Tuesday, April 21, 2015
10 a.m. – 12 p.m.
Everett Public Library, Evergreen Branch
9512 Evergreen Way

Alternatively you may submit comments by email or call Everett Transit at 425-257-7777.  The Service Change Proposal Brochure is here.


First, these are my personal views after spending several hours doing other work to calm down after reading some hand-wringing over ST3.   After reading the hand-wringing and hearing the gawdawful sissy excuse-making below from The Stranger, one must wonder if Seattle legislators have the right guts & glory to get ST3’s flag on the hill so voters can decide without a Drill Sergeant giving them discipline & focus:

In an April 1 meeting, Ric Ilgenfritz, Sound Transit’s Executive Director of Planning, Environment and Project Development, issued a warning to a group of a transit advocates: “If one person gets pissed off, this whole thing can crash.”

Well, here’s one person who’s already pissed off: Representative Reuven Carlyle, the Democrat whose district covers downtown Seattle, Queen Anne, Magnolia, and Ballard.

“I’m pretty sure that as much as we’re committed as a delegation and a region to being 110 percent supportive of Sound Transit, [ST3] didn’t come down from Mount Sinai written in stone,” Carlyle told me yesterday, his voice cracking at times with almost Biblical anger. “Just because they want it doesn’t, in and of itself, make it religiously pure.”

“They’re asking for taxing authority that comes out of our pocket,” Carlyle adds. “Of course they would like it. I would like ice cream as well.”

Carlyle’s beef with ST3 is that it relies, in part, on what he says is the state’s portion of property tax authority, which he believes the state needs in order to properly fund education. In other words, he fears we’re about to sacrifice education funding on the altar of improved mass transit.

Sound Transit has requested a property tax of up to 25 cents per $1,000 property value to fund ST3. “That $0.25 is ‘in the gap,'” Carlyle explains, “meaning it effectively uses the state’s portion of the property tax.”

. . .

“Reuven’s concerns are legitimate,” says Farrell (D-North Seattle), “and are something that are shared, as we’re trying to figure out the McCleary [education funding] issue.”

It’s up to the Seattle delegation to play hardball, she argues, against the Republicans, who are pitting transportation against education. “My constituents care about trains and they care about education,” she says. “In an ideal world, we’re not having these debates next to each other.”

Newsflash: Rep. Carlyle with much business experience (i.e. he can actually make a decision and I wish he’d have spoken up last year) might actually have a point and I would encourage you to read the whole article before passing judgement on his concerns.  I’m sure in the next 24 hours oh… the Washington Policy Center Transportation Pundit that I’ve helpfully passed the link to, the Seattle Transit Blog main page, and G*d knows who else is going to pounce on this as an excuse to kill ST3.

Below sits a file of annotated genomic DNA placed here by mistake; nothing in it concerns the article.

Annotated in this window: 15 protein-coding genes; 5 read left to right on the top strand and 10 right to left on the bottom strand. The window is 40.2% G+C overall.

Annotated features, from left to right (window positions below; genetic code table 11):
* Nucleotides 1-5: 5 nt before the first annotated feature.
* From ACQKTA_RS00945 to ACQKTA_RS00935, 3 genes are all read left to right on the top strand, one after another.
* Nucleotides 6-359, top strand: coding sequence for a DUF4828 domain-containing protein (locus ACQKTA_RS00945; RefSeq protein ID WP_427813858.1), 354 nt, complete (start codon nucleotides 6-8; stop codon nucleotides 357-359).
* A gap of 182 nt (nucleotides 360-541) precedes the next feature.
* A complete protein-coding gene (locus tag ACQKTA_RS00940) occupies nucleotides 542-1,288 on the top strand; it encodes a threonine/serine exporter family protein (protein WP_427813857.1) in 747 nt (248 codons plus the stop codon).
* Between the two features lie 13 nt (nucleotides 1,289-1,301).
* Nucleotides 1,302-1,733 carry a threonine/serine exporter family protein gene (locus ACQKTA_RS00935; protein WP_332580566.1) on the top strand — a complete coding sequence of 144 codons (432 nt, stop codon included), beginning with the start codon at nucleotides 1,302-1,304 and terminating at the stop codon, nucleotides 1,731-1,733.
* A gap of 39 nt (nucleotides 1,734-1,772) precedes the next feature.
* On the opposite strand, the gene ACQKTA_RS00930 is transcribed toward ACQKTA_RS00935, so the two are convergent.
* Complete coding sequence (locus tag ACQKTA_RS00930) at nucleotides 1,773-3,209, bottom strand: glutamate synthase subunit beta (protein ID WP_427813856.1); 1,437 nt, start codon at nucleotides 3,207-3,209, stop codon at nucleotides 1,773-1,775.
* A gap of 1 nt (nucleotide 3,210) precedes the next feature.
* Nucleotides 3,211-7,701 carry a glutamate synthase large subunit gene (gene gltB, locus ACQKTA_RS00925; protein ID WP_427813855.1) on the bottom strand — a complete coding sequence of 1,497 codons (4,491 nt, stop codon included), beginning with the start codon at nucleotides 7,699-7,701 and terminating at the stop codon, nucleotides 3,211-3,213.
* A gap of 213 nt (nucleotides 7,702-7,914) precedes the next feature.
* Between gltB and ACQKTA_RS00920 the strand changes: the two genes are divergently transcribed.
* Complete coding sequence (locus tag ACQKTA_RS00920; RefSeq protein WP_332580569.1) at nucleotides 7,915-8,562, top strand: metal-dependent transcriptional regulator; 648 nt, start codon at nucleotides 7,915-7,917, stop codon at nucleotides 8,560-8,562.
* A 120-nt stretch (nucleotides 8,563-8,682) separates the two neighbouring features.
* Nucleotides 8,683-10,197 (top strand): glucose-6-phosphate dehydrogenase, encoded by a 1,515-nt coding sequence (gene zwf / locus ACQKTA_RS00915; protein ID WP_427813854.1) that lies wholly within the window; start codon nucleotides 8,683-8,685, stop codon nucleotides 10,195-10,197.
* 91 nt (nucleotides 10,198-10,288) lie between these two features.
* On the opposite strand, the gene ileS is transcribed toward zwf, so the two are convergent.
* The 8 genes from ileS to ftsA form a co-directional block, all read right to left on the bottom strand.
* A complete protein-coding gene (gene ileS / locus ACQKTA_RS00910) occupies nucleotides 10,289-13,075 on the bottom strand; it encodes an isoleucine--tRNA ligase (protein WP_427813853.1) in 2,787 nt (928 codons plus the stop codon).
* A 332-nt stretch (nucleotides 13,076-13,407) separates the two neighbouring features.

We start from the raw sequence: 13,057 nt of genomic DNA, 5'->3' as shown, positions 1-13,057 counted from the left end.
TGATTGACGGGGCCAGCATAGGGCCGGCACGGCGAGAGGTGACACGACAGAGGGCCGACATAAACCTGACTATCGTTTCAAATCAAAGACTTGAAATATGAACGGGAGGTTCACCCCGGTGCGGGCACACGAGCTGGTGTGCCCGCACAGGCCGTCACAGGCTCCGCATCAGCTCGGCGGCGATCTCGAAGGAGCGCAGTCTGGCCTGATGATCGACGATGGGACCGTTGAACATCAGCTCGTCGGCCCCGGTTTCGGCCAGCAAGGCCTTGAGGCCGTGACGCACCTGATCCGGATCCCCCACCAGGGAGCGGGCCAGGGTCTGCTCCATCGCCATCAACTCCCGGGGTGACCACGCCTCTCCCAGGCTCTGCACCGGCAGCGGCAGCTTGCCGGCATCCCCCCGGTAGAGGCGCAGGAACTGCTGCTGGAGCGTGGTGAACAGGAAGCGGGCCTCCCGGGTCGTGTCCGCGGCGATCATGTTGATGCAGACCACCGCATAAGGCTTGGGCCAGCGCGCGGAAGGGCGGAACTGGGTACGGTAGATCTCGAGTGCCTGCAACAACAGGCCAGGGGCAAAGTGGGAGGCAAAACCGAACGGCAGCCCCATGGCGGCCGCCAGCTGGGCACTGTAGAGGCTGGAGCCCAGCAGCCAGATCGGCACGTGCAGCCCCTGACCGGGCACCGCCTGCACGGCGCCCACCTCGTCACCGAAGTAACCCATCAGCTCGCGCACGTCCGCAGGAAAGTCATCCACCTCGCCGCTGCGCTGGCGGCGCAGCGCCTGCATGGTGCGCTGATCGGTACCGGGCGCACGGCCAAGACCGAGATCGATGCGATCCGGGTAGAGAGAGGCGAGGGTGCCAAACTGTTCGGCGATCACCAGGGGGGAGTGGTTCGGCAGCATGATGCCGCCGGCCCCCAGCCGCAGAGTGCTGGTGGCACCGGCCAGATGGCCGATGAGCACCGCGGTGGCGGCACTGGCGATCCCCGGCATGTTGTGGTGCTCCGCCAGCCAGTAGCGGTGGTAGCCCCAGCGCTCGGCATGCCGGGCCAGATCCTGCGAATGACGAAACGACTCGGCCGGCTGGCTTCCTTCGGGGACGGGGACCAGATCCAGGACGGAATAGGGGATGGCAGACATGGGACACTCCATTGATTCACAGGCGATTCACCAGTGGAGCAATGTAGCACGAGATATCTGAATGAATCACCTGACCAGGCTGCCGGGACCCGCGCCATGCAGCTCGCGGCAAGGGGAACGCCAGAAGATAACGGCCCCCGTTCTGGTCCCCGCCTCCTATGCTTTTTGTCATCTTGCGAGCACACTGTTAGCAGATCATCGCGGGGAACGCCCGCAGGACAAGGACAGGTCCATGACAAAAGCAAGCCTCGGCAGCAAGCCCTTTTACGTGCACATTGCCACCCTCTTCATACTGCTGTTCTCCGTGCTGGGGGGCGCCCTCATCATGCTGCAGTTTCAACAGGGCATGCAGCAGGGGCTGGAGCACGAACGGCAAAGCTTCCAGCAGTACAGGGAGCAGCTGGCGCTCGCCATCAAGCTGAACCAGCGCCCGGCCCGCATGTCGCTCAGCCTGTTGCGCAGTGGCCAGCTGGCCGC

Now our supposedly reliable ally Rep. Farrell who according to her bio is, “an attorney with a focus on mediation, and her past professional experience includes working as the Executive Director of Transportation Choices Coalition, an organization dedicated to expanding bus, rail, bicycle and pedestrian transportation options. Her biggest accomplishment – bringing together transit and road advocates in support of transportation initiatives that secured billions in transit funding – is also a top priority in Olympia” is seemingly about to drop out of the ST3 fight.  Oh and smearing Republicans is a) really ignorant and b) a really quick way to get ST3 killed – we North by Northwesters are fighting hard just to save a basic bus inter-county connector route with bipartisan opposition both behind us and in front of us.

Hey Representative Farrell: It’s not Republicans who are pitting transportation against education and it’s bipartisan Senate negotiating team who put on the table 10 cents per $1,000 of assessed value property tax increase for Sound Transit.  It’s Sound Transit knowing voters might get nervous at using other taxation authority decided to request 25 cents per $1,000 of property value.  Furthermore, I agree that;

Screwing around with ST3 risks scuttling its chances altogether, according to Transportation Choices Policy Director Andrew Austin. “The Sound Transit board asked for this suite of taxes for a reason,” he says, “and removing one of the three legs of this funding proposal could jeopardize ST3 both politically and financially.”

So Rep. Farrell, got anything to say for yourself?  Personally, I hope you tonight get yourself in a quiet room, pull yourself together via mediation as I have, apologize to Republicans – especially the Republicans who’ve compromised to get ST3 this far & who’ve carried the torch for transit like me, and bounce back realizing ST3 is imperfect but one of the big things we need for Seattle, Paine Field and a few other under served areas.  It’s beyond time to fall in, salute and get ready for one last gallant rush up Curtis Hill on the Yakima Firing Range in a somewhat cynical political version of “the King of the Hill” playground game to raise the ST3 flag like in another playground game called “Capture the Flag”.  HOO-RAH and fall in!